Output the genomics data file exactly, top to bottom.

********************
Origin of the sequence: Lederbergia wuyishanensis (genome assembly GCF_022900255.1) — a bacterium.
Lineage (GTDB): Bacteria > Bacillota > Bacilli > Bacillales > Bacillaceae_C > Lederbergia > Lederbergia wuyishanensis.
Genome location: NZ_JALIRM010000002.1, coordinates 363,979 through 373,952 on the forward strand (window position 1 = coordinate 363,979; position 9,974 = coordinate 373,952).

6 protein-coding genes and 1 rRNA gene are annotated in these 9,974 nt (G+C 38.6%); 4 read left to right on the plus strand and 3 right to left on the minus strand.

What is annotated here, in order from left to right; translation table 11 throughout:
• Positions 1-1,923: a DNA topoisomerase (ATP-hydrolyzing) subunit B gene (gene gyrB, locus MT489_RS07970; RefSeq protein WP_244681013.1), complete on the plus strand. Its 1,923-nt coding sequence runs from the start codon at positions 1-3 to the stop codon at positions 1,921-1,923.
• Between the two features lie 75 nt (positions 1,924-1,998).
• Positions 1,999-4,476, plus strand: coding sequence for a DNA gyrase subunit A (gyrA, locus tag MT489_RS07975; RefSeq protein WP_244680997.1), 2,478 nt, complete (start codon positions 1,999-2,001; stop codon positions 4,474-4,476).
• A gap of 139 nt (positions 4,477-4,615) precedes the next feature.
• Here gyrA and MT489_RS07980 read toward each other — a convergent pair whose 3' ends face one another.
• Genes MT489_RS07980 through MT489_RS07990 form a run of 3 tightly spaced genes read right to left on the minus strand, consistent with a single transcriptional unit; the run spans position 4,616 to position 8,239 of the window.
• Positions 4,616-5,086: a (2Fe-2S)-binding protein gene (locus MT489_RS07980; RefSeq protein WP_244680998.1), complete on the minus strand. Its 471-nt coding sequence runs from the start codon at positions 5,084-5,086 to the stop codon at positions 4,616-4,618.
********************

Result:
Origin of the sequence: Lederbergia wuyishanensis (genome assembly GCF_022900255.1) — a bacterium.
Lineage (GTDB): Bacteria > Bacillota > Bacilli > Bacillales > Bacillaceae_C > Lederbergia > Lederbergia wuyishanensis.
Genome location: NZ_JALIRM010000002.1, coordinates 363,979 through 373,952 on the forward strand (window position 1 = coordinate 363,979; position 9,974 = coordinate 373,952).

6 protein-coding genes and 1 rRNA gene are annotated in these 9,974 nt (G+C 38.6%); 4 read left to right on the plus strand and 3 right to left on the minus strand.

What is annotated here, in order from left to right; translation table 11 throughout:
• Positions 1-1,923: a DNA topoisomerase (ATP-hydrolyzing) subunit B gene (gene gyrB, locus MT489_RS07970; RefSeq protein WP_244681013.1), complete on the plus strand. Its 1,923-nt coding sequence runs from the start codon at positions 1-3 to the stop codon at positions 1,921-1,923.
• Between the two features lie 75 nt (positions 1,924-1,998).
• Positions 1,999-4,476, plus strand: coding sequence for a DNA gyrase subunit A (gyrA, locus tag MT489_RS07975; RefSeq protein WP_244680997.1), 2,478 nt, complete (start codon positions 1,999-2,001; stop codon positions 4,474-4,476).
• A gap of 139 nt (positions 4,477-4,615) precedes the next feature.
• Here gyrA and MT489_RS07980 read toward each other — a convergent pair whose 3' ends face one another.
• Genes MT489_RS07980 through MT489_RS07990 form a run of 3 tightly spaced genes read right to left on the minus strand, consistent with a single transcriptional unit; the run spans position 4,616 to position 8,239 of the window.
• Positions 4,616-5,086: a (2Fe-2S)-binding protein gene (locus MT489_RS07980; RefSeq protein WP_244680998.1), complete on the minus strand. Its 471-nt coding sequence runs from the start codon at positions 5,084-5,086 to the stop codon at positions 4,616-4,618.